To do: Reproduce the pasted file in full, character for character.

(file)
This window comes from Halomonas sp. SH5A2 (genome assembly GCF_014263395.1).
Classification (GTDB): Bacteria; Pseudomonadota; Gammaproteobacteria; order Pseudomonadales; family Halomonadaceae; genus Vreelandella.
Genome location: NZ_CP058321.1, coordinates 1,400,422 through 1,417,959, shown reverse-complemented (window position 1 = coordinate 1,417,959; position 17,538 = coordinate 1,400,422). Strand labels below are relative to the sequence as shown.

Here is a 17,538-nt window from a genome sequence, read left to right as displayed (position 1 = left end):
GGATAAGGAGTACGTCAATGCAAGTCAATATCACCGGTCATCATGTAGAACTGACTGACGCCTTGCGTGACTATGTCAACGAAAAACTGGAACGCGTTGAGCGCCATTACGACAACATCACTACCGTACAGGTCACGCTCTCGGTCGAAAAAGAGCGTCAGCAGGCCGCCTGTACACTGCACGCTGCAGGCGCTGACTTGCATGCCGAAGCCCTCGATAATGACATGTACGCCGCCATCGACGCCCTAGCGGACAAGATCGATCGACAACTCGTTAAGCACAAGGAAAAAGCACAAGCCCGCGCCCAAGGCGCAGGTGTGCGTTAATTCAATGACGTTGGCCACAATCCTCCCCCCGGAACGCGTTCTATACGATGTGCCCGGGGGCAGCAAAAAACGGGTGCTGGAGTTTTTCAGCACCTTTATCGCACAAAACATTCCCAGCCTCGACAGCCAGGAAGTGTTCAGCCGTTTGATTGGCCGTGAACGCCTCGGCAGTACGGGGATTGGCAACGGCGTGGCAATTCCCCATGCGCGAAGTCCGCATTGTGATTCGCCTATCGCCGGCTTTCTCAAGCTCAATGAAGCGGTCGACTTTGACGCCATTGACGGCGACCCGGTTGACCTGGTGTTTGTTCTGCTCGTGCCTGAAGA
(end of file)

This window comes from Halomonas sp. SH5A2 (genome assembly GCF_014263395.1).
Classification (GTDB): Bacteria; Pseudomonadota; Gammaproteobacteria; order Pseudomonadales; family Halomonadaceae; genus Vreelandella.
Genome location: NZ_CP058321.1, coordinates 1,400,422 through 1,417,959, shown reverse-complemented (window position 1 = coordinate 1,417,959; position 17,538 = coordinate 1,400,422). Strand labels below are relative to the sequence as shown.

Here is a 17,538-nt window from a genome sequence, read left to right as displayed (position 1 = left end):
GGATAAGGAGTACGTCAATGCAAGTCAATATCACCGGTCATCATGTAGAACTGACTGACGCCTTGCGTGACTATGTCAACGAAAAACTGGAACGCGTTGAGCGCCATTACGACAACATCACTACCGTACAGGTCACGCTCTCGGTCGAAAAAGAGCGTCAGCAGGCCGCCTGTACACTGCACGCTGCAGGCGCTGACTTGCATGCCGAAGCCCTCGATAATGACATGTACGCCGCCATCGACGCCCTAGCGGACAAGATCGATCGACAACTCGTTAAGCACAAGGAAAAAGCACAAGCCCGCGCCCAAGGCGCAGGTGTGCGTTAATTCAATGACGTTGGCCACAATCCTCCCCCCGGAACGCGTTCTATACGATGTGCCCGGGGGCAGCAAAAAACGGGTGCTGGAGTTTTTCAGCACCTTTATCGCACAAAACATTCCCAGCCTCGACAGCCAGGAAGTGTTCAGCCGTTTGATTGGCCGTGAACGCCTCGGCAGTACGGGGATTGGCAACGGCGTGGCAATTCCCCATGCGCGAAGTCCGCATTGTGATTCGCCTATCGCCGGCTTTCTCAAGCTCAATGAAGCGGTCGACTTTGACGCCATTGACGGCGACCCGGTTGACCTGGTGTTTGTTCTGCTCGTGCCTGAAGA